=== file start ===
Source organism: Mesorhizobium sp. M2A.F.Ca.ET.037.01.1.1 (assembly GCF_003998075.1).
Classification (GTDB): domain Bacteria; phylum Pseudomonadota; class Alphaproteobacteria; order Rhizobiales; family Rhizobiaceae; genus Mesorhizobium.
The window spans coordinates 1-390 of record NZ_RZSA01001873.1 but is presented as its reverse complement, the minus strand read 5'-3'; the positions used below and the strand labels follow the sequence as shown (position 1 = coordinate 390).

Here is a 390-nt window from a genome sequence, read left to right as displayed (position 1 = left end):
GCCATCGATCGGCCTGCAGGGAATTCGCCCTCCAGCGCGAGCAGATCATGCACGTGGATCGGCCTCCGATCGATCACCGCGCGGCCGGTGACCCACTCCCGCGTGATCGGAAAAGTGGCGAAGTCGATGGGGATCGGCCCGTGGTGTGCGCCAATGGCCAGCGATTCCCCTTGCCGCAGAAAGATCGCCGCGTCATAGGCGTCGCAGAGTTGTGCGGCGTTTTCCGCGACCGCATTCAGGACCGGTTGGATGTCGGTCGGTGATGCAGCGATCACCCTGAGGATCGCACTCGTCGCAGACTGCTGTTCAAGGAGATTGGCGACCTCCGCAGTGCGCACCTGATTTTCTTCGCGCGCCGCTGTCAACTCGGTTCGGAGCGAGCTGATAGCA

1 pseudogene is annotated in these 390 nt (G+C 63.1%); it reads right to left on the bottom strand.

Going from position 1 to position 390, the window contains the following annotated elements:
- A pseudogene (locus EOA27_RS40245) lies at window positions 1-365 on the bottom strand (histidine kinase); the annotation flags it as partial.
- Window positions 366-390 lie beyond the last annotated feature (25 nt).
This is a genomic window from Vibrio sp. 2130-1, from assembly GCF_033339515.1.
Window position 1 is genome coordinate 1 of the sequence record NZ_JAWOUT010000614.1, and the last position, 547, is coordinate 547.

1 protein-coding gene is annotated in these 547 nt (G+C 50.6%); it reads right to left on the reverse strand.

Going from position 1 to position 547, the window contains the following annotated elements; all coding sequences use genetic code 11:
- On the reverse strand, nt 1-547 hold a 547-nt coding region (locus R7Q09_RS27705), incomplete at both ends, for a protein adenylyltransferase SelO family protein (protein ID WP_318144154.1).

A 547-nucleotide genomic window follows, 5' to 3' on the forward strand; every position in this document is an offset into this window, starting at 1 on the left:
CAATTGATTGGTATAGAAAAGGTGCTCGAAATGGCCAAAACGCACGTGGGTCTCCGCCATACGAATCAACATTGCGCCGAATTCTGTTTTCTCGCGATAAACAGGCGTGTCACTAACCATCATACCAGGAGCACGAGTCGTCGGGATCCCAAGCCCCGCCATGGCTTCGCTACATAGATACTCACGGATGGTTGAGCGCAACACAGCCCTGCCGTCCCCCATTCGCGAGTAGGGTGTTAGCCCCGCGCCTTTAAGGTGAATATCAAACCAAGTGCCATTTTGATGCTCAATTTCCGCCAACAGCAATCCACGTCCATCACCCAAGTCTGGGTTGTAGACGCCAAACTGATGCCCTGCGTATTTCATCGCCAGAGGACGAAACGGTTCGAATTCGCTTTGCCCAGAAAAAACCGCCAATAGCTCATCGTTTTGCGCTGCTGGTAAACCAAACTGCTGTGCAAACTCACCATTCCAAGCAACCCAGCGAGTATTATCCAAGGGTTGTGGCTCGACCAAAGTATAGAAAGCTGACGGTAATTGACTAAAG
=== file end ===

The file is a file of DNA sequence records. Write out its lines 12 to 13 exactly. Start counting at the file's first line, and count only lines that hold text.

1 protein-coding gene is annotated in these 547 nt (G+C 50.6%); it reads right to left on the reverse strand.

Going from position 1 to position 547, the window contains the following annotated elements; all coding sequences use genetic code 11: